Working mothers got a big helping hand: maternity leave has been extended to 14 weeks from the current 10.
It starts immediately for civil servants "to set a good example," said Carrie Lam.
For the private sector, this will have to be processed by the Labour Department and the Labour Advisory Board before it goes through Legco.
Lam said as the first female chief executive she has the "extra responsibility to devote efforts in promoting women's development."
The current 10-week maternity leave is paid at a rate of four-fifths of an employee's average wage.
Employers may apply to the government for reimbursement of the additional four weeks' salary, which will be capped at HK$36,822.
For workers with a maximum monthly income of HK$50,000, the additional four weeks' salary will be fully borne by the government.
The additional expenditure is estimated at HK$479 million.
With 95 percent of women making less than HK$50,000 a month last year, the initiative is expected to cover about 95 percent of working moms who are give birth.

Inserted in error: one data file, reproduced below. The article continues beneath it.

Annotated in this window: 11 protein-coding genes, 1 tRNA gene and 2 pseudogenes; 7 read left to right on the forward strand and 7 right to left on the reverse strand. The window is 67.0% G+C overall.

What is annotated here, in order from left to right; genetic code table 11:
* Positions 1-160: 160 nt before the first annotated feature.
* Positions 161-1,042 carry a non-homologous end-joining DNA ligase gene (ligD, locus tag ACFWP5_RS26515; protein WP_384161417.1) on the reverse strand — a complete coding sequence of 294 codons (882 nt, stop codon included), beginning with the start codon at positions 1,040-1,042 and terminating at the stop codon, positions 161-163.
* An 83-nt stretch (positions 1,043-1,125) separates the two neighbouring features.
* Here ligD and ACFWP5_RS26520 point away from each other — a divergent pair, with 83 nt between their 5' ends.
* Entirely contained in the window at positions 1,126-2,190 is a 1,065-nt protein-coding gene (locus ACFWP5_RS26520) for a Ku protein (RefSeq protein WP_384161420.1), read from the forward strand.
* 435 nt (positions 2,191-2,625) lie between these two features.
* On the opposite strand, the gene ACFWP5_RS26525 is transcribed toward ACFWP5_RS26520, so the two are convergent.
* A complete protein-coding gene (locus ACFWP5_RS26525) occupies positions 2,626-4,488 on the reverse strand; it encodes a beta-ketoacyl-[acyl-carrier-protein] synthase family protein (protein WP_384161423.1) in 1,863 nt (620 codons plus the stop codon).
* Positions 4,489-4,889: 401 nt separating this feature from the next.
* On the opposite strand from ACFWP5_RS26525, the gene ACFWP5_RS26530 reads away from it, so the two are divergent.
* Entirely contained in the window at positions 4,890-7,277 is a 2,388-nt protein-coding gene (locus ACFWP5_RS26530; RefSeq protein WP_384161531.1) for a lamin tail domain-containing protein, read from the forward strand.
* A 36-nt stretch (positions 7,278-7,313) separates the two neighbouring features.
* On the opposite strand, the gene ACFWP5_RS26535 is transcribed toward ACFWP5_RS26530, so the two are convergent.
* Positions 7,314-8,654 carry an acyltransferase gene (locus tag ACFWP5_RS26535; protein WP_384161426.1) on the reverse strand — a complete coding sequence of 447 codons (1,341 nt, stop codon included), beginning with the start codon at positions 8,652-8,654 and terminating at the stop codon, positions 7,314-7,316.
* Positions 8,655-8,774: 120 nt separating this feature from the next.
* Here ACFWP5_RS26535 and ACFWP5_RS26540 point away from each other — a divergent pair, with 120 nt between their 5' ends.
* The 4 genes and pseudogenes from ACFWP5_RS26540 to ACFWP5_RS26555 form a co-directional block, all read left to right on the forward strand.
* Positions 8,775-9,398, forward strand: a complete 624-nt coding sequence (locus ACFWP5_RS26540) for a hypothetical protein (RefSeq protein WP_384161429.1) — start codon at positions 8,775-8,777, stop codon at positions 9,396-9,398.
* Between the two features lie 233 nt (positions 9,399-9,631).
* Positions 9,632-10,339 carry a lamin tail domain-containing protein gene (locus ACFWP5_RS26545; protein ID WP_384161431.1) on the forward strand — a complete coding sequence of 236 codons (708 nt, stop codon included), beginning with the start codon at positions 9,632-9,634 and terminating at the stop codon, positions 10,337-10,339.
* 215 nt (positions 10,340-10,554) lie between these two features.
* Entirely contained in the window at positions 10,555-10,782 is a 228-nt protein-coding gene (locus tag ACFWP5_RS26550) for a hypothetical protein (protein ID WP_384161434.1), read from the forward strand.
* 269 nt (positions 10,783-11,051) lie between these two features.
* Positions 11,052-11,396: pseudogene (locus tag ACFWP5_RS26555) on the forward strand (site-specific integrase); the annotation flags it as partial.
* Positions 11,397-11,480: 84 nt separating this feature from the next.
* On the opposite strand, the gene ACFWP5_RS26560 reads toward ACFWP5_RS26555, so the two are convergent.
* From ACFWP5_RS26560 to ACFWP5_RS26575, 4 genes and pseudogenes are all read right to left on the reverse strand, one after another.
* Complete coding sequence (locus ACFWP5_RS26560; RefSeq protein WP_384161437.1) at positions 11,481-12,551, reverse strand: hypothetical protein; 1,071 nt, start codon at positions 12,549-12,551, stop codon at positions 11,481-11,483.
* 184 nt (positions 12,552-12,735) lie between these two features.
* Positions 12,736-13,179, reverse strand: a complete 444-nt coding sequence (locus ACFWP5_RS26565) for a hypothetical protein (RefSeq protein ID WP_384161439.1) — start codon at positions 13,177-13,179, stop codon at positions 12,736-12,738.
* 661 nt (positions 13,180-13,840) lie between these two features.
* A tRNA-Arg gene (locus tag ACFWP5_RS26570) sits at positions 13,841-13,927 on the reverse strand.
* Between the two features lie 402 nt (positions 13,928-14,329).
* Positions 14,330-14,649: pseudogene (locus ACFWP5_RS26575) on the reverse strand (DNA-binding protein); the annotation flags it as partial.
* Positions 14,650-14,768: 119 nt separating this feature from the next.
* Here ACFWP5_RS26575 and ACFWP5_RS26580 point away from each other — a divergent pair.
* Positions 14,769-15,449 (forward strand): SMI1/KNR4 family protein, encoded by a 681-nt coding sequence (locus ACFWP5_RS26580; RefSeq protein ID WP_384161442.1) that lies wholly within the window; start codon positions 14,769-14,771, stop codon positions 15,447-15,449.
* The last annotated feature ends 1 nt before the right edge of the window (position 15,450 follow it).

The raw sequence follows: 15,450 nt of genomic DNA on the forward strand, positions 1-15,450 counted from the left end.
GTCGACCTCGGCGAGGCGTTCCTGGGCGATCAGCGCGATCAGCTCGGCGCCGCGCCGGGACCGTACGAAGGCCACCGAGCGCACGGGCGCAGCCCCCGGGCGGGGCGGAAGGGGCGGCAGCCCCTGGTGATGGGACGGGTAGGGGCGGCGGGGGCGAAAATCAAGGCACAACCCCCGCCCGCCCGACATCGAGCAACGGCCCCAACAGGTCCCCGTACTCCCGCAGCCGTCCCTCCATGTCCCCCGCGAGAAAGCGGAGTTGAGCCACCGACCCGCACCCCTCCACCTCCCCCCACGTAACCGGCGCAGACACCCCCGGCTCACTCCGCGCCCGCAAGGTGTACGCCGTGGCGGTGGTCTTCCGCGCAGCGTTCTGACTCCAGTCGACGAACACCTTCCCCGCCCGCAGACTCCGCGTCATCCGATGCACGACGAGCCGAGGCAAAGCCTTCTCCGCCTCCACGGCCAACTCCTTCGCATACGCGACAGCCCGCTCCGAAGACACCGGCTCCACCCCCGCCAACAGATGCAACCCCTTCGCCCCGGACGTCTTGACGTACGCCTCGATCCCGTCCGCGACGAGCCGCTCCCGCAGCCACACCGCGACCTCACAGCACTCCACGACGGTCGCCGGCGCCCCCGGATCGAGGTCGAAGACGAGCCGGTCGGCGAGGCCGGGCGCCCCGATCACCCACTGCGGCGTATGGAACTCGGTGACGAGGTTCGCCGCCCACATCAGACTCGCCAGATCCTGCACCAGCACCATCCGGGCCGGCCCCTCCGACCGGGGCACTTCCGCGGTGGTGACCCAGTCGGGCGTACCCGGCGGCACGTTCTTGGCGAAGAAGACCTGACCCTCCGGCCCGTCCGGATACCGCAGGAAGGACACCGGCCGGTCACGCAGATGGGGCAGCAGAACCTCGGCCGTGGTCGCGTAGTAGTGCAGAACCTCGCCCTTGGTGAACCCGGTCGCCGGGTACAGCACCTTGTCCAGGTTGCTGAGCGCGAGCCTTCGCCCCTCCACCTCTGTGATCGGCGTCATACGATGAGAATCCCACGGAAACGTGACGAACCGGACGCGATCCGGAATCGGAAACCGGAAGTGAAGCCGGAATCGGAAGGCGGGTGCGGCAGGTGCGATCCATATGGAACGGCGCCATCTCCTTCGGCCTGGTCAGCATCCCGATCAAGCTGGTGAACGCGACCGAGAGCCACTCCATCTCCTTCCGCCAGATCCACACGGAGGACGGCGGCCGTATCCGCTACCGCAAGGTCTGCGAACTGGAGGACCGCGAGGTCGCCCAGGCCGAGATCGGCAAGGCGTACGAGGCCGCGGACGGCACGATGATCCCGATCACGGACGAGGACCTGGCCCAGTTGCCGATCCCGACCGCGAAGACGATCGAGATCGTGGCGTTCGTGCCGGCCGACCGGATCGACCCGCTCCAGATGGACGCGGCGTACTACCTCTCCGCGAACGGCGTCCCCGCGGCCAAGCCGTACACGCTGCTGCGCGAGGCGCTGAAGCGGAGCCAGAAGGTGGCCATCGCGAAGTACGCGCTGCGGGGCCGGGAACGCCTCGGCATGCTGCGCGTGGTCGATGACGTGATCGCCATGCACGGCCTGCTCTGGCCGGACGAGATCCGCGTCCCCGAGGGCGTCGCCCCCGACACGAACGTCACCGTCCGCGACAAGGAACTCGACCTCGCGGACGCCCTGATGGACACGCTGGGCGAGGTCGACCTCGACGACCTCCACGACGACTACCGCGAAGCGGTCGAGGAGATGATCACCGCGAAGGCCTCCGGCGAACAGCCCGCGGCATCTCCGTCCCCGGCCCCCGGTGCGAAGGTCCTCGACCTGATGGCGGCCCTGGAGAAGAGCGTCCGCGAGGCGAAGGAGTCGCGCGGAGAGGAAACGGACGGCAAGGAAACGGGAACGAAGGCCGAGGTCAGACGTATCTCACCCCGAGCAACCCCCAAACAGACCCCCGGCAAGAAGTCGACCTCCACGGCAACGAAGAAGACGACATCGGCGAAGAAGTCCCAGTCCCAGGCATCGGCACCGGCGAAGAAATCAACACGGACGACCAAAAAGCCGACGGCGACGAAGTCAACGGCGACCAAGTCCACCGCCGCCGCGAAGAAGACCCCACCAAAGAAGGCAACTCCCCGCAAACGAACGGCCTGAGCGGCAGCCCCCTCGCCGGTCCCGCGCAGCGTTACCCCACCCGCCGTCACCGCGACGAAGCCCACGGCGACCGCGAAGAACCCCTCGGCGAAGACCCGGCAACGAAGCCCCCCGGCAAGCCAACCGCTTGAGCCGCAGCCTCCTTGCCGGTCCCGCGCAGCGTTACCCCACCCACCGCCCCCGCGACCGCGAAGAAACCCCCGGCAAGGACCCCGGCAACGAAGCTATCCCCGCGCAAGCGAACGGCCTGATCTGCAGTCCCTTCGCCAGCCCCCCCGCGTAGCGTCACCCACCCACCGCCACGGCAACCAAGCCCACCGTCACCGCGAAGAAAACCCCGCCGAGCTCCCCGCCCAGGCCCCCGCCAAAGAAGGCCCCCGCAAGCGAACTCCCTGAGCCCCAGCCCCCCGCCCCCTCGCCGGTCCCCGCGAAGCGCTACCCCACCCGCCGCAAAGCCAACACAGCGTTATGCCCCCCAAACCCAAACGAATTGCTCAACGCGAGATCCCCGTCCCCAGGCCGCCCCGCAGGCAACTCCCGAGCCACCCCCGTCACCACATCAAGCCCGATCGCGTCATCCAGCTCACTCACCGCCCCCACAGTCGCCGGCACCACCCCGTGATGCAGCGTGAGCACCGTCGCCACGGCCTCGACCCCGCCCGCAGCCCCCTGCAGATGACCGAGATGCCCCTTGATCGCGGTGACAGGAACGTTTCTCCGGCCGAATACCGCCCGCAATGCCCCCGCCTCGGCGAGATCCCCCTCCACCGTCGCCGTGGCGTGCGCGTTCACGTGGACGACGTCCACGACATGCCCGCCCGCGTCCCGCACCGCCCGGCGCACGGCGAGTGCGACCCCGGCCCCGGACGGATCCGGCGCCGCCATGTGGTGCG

Women earning more than HK$50,000 a month will not get the full four-fifths of their salary.
As wages vary in different companies it is difficult to calculate how much extra salary employers need to pay under the new initiative.
The source said hopefully the initiative could gain the Labour Advisory Board's support within the year so it can be immediately submitted to Legco.
Lam said the government will also strengthen services provided by childcare centers and home-based child carers to allow women with young kids to take work.
The government will provide baby-care facilities and lactation rooms in all new government premises and require private developers to include such facilities in future land-sale conditions.
There will also be free cervical cancer vaccinations next school year for girls of particular age groups.